Thu, 2014-07-17 14:36Sharon Kelly
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Oklahoma Earthquake Swarm Spurs Fracking Wastewater Disposal Debate

Last weekend, a swarm of seven earthquakes in just 14 hours between Saturday evening and Sunday morning in Oklahoma made national headlines.

Those seven quakes were immediately preceded by another earthquake that measured 4.3 on the Richter scale in Langston, OK, which struck at noon on Saturday. And on Monday, a quake that measuring 3.9 hit just northeast of Harrah, OK, followed in the same region just hours later by a 3.8 magnitude earthquake, data from the U.S. Geological Survey shows.

The ground in Oklahoma keeps shaking, and state, federal and independent researchers have pointed to the shale gas rush as the likely culprit for many of the tremors. Some in the state have called for a halt to fracking and wastewater injection. Others are pushing to allow the injections to continue in the hopes that more research will allow scientists to pinpoint what makes individual disposal wells pose greater or lesser risks.

The problem highlights the intractability of one of the biggest problems created by fracking and drilling: what to do with the over 660 billion gallons of oil and gas industry wastewater created every year, largely by the rush to drill for shale oil and gas. The most common answer is to pump the waste deep underground, but a growing body of research shows that the process is causing earthquakes nationwide.

Over the past seven days, Oklahoma has experienced more than 20 earthquakes, roughly half of them over 3.0 magnitude, USGS data reveals. These quakes are usually small, with little immediate damage reported, but homeowners say they fear for their foundations and some larger earthquakes over the past several years have led to hospitalizations from falls. The 4.3 magnitude quake on Sunday shattered windows and cracked the walls of a local police station.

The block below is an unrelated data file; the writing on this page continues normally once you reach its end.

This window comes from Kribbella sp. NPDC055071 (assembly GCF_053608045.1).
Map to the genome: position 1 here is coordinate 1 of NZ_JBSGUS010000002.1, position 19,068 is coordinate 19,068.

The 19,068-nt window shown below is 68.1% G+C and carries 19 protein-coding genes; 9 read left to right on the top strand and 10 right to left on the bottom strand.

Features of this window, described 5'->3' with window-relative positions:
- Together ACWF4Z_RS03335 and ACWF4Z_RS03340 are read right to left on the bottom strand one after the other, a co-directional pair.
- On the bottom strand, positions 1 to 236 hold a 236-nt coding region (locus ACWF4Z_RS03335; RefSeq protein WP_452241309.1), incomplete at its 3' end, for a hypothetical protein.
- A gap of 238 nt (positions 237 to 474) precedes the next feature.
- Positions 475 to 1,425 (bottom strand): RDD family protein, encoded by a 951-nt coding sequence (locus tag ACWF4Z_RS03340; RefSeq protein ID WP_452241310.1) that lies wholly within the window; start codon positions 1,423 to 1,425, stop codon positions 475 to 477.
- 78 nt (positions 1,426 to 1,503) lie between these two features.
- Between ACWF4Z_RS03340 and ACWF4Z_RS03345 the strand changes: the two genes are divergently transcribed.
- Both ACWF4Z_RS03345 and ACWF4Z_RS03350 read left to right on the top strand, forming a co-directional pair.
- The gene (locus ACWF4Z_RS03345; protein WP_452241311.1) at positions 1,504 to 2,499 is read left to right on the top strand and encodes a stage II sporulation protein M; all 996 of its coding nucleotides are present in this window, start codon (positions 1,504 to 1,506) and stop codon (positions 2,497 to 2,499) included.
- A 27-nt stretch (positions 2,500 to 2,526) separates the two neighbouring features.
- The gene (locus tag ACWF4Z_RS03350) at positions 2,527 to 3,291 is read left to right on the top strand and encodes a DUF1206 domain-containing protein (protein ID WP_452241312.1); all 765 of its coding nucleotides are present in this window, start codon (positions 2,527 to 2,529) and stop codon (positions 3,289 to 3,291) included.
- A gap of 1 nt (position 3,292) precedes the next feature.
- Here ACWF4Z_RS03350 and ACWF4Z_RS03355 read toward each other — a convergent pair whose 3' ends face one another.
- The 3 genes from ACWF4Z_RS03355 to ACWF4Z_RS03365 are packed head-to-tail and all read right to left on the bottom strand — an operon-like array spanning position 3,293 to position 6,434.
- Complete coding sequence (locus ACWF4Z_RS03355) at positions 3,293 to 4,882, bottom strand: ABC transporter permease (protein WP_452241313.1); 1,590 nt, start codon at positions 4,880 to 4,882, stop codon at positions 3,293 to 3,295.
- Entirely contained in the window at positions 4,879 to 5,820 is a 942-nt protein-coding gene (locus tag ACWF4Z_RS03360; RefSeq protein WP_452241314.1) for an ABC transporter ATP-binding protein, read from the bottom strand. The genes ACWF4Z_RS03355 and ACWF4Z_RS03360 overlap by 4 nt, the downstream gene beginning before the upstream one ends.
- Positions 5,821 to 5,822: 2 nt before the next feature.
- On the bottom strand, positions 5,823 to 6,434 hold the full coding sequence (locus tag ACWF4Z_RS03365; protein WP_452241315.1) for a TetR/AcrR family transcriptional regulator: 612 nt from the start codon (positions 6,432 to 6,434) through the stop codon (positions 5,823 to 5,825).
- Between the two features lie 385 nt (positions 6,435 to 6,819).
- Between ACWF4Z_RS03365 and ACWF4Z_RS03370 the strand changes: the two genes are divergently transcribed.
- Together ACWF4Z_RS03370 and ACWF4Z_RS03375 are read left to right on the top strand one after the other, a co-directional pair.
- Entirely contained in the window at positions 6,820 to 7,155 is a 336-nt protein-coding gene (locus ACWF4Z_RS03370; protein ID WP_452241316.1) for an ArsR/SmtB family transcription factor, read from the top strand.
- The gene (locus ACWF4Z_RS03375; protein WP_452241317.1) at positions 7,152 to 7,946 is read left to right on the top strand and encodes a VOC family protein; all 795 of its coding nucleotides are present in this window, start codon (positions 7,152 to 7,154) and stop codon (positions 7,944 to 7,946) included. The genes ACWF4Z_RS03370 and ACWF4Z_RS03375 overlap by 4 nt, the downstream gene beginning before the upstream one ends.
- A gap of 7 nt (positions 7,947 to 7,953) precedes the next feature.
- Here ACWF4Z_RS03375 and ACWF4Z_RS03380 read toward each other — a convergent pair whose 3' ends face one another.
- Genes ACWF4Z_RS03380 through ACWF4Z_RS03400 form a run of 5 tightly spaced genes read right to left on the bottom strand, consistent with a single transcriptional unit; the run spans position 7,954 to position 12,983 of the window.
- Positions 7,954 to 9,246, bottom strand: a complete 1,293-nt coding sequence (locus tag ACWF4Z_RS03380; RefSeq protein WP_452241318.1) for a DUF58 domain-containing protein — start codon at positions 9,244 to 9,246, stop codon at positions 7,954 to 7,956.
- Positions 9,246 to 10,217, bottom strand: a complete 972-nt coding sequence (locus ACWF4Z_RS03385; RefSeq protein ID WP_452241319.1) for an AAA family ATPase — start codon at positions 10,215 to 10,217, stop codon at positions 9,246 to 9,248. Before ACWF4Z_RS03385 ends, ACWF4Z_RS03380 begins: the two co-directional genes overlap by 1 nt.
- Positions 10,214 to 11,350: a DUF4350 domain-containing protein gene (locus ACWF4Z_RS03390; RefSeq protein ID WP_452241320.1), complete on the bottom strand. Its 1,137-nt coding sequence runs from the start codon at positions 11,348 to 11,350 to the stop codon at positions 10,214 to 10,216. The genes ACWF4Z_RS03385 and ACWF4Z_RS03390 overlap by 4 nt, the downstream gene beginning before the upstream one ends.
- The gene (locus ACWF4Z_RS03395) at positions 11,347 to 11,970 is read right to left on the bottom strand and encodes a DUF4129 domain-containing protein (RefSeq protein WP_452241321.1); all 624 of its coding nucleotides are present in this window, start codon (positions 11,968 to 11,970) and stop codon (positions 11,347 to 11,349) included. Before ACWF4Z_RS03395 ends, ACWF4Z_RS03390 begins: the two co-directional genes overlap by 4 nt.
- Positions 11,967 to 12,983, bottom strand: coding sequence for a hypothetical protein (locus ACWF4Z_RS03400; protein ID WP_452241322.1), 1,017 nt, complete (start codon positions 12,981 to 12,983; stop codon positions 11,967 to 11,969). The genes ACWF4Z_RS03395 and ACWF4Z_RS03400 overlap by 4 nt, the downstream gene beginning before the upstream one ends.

Oklahoma has had more earthquakes than any other state in the U.S. this year, shaken by more than double the number of tremblers that have hit California, a state twice its size that sits atop the notoriously active San Andreas fault line.

Wed, 2014-07-16 16:38Kevin Grandia
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The Earth Hasn't Stopped Warming, Hate to Say It

I wish it were true, but the earth is not cooling and there remains an upward curve in the temperature of our planet. 

So next time you're at a dinner party and someone says the earth is cooling and throws some air quotes up when he says “global warming,” here's a simple way to explain it away. 

Here are the average global temperature measurements up to this point as measured by NASA. You can see the red average line that has been marching up a pretty steep hill for many decades now:

Wed, 2014-07-16 01:26Julie Dermansky
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Breaking: Denton City Council Rejects Fracking Ban: Referendum Will Be on November Ballot

The failure of the Denton city council to pass a fracking ban in Denton, Texas, after a meeting that went on for over eight hours last night, was no surprise to Cathy McMullen, Denton resident and president of Denton Drilling Awareness Group.